Portrait: Selahattin Demirtaş: the Icarus of Kurdish politics
Selahattin Demirtaş, the youthful co-leader of Turkey’s biggest pro-Kurdish party, owes much of his success to being able to reach across the ethnic divide and appeal to secular Turks disillusioned with both the ruling Islamist government and the dowdy serial election-losing main opposition.
In 2015 elections, his People's Democracy Party's (HDP) passed the 10 percent threshold of the national vote necessary to send deputies to parliament and became the third biggest party in the assembly. It was the first time a Kurdish party had bridged the barrier and symbolically, the HDP got more votes than the far-right Turkish nationalist National Action Party (MHP).
But his appeal has perhaps been costly. Demirtaş has now spent more than 400 days in prison fighting terrorism charges for alleged links to the Kurdistan Workers Party (PKK), an armed separatist group that has been fighting Turkey since 1984.
Arrested on Nov. 4, 2016, alongside other HDP parliamentarians and the female co-chair of the party Figen Yüksekdağ, Demirtaş faces a sentence of up to 142 years in prison.
At 44, Demirtaş is the youngest party leader in Turkey, where the average age of the others is 67. He is in fact one of the very few young party leaders in the history of the Turkish Republic.
The only other comparable example was Bülent Ecevit, who became the leader of the left-wing People's Republican Party (CHP) when he was 41 back in 1972.
Demirtaş and Ecevit have other parallels; both succeeded in energising the electorate with a left-wing agenda. Both combined a taste for literature with a career as writers and both managed to promote themselves social democratic centrists without abandoning their left-wing roots.
But the comparison between Ecevit and Demirtaş has its limits; the former became an icon of Turkish nationalists when he ordered Turkey’s military invasion of northern Cyprus in 1974. But Demirtaş is a villain in Turkish nationalist circles and seen as an advocate of separatist Kurdish nationalism.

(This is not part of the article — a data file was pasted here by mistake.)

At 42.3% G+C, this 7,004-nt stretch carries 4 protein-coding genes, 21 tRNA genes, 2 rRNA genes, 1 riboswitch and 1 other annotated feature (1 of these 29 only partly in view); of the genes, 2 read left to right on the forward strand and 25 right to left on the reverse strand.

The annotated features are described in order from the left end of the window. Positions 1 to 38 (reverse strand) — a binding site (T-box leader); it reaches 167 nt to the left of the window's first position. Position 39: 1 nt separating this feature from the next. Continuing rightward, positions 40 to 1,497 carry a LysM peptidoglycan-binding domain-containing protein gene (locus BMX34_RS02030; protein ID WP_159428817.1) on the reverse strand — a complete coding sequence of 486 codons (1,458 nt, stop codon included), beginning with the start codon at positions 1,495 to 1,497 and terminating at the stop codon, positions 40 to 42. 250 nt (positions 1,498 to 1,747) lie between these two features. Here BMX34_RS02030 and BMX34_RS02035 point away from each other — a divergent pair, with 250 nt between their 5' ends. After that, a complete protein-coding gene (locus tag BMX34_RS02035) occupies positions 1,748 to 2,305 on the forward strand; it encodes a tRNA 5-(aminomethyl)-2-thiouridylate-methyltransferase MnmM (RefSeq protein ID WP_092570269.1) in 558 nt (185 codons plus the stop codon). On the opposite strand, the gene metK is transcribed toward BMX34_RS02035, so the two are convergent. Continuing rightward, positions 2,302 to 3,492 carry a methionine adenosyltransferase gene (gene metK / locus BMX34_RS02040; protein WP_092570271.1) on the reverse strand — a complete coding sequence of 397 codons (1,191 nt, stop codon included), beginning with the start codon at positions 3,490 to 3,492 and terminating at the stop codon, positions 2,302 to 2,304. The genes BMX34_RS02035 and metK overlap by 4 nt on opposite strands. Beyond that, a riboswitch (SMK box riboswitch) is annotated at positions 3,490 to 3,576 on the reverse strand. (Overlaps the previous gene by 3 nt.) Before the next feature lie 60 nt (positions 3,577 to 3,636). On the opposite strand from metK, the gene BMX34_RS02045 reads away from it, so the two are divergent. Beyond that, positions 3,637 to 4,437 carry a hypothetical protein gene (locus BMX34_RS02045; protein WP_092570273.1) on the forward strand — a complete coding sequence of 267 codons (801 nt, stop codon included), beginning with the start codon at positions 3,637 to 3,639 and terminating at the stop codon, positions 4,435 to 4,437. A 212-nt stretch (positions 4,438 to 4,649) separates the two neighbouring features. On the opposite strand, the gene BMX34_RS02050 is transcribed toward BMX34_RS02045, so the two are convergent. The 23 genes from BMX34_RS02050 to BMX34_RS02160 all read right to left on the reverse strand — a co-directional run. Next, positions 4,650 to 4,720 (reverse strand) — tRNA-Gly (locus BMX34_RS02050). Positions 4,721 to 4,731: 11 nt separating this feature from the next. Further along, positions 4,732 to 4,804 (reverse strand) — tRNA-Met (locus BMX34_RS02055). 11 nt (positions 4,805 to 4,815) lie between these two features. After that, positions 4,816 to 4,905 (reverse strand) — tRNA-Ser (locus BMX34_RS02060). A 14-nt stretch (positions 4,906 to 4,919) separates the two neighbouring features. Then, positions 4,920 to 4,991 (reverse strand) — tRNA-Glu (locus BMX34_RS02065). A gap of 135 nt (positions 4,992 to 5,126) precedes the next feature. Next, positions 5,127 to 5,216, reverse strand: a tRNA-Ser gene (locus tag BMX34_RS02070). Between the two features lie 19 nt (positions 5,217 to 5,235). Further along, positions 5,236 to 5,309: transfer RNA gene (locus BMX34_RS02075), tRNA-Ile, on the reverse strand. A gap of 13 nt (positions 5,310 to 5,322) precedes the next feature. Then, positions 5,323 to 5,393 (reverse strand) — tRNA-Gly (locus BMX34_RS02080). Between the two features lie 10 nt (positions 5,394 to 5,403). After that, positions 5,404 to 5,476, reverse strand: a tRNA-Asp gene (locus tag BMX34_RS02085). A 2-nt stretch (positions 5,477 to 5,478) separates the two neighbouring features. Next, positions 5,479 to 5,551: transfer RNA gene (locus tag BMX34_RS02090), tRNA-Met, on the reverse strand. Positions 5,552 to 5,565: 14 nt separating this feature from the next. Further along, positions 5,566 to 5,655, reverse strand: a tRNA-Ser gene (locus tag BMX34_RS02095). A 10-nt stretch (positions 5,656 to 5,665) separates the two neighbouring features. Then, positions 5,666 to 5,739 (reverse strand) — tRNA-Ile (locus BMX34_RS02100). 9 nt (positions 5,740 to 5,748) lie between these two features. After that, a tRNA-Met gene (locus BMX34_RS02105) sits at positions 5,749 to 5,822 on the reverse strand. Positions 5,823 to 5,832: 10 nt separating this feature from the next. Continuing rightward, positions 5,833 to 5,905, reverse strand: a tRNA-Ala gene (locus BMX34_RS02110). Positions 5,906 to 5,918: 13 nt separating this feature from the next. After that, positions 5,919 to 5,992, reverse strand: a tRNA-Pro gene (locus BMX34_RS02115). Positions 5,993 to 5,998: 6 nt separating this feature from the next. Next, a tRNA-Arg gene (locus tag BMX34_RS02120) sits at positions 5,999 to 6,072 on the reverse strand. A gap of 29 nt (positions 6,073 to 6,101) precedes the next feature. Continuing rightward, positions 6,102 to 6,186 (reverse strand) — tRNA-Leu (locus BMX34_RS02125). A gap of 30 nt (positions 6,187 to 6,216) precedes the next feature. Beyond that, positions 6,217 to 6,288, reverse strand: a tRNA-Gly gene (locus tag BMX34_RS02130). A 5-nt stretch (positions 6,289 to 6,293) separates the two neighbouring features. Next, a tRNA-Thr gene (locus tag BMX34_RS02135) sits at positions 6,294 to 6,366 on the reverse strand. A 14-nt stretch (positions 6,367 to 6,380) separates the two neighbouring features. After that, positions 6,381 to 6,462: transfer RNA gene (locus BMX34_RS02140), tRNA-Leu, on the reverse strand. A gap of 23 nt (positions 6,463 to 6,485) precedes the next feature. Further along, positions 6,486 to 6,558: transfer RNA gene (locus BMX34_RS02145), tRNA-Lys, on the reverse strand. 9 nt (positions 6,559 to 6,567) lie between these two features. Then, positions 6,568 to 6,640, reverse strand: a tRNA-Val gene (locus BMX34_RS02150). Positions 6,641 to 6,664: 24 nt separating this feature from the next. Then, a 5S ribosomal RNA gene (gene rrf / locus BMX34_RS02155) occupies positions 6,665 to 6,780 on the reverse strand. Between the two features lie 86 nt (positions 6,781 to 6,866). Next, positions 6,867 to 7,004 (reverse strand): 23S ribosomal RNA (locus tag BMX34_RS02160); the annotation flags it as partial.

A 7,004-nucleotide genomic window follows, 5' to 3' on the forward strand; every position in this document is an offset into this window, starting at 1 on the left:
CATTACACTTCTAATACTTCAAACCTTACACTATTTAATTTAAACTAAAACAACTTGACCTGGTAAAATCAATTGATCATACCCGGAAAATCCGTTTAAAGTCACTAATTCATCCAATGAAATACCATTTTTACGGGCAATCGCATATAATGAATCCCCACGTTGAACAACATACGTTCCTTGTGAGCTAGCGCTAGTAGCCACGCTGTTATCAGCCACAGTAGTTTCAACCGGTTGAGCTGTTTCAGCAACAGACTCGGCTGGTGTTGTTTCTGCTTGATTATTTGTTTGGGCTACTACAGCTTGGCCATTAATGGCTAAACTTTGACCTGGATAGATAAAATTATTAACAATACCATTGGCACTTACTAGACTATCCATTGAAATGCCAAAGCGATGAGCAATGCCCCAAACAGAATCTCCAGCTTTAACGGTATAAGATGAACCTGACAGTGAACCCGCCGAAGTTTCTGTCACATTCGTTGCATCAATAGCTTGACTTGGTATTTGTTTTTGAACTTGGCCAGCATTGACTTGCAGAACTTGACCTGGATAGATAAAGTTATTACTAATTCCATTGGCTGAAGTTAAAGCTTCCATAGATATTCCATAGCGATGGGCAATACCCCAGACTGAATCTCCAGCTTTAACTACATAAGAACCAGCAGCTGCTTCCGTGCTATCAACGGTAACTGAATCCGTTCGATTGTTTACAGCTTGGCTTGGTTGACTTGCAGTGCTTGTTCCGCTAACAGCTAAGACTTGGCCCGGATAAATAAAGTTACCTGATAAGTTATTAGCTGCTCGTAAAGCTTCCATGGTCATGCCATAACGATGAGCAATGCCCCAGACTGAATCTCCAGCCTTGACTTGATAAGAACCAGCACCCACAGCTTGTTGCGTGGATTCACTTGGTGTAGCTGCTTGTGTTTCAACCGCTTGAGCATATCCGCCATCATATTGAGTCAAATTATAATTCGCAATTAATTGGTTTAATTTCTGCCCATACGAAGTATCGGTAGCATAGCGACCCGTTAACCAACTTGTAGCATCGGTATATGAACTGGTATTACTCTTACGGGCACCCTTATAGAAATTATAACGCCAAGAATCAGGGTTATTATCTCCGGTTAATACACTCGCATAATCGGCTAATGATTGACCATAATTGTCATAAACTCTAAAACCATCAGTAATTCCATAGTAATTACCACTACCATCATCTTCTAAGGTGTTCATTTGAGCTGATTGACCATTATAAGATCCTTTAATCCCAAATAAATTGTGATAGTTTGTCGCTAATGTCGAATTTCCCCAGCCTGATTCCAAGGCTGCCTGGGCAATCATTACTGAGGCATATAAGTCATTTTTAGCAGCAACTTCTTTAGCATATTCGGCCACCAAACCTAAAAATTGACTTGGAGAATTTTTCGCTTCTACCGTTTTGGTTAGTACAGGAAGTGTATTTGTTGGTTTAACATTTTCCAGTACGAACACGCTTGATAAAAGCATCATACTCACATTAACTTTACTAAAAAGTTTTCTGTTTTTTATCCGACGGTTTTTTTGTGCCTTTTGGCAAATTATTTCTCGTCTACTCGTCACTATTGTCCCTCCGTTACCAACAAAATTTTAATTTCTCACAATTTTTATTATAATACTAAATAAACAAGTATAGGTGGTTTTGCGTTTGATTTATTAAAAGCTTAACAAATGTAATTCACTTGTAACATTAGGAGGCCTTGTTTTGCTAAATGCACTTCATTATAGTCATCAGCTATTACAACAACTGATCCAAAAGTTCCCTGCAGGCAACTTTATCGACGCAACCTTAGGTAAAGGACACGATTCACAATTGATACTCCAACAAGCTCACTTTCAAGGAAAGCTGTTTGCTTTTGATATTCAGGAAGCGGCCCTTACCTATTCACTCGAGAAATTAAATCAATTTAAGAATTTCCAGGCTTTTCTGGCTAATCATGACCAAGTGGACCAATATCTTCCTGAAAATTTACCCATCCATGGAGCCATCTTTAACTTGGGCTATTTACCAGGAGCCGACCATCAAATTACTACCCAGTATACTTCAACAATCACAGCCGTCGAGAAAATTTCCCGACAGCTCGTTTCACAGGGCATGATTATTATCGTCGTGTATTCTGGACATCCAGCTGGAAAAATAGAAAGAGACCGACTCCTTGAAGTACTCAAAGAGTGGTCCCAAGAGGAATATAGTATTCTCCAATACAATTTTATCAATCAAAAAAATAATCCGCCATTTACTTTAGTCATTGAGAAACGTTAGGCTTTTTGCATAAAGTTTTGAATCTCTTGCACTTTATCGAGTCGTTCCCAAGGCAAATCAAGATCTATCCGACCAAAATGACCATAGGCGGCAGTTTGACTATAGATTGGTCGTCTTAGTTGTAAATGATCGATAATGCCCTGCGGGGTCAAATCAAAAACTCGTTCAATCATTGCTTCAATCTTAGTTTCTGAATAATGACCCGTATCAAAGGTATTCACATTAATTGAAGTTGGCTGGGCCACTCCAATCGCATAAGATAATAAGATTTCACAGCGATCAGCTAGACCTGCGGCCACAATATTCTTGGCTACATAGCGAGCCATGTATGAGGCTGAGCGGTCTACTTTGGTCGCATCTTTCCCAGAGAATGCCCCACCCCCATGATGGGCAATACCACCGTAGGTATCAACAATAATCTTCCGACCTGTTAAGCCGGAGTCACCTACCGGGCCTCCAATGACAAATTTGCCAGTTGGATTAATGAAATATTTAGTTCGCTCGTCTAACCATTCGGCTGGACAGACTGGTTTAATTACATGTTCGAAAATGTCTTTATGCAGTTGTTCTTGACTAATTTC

Before the June 2015 general election, Demirtaş addressed the question of whether HDP is a Kurdish party during an interview broadcast by Habertürk.
"At this point, we do not define HDP as solely the Kurdish political movement,” he said. “All diverse colours of Turkey, what we call Turkey's reality; Turks, Kurds, left-wing socialists, democrats, pro-liberties Islamists and Alevis, the women's rights and the youth movements - for the first time, a movement stating that it is pro-unity, pro-coexistence in a free way has established its party and HDP is that party."
That unity message resonated in the first half of 2015. The peace process begun between the PKK and the ruling Justice and Development Party (AKP) government in 2009 had opened up that space.
But the June 2015 election produced a hung parliament and the AKP soon called another election in an attempt to win a majority. In July, after a two-year ceasefire, fighting between the armed forces and the PKK resumed.
The run-up to the repeat elections in November was then dominated by the security question and Demirtaş was repeatedly asked whether he supported the PKK.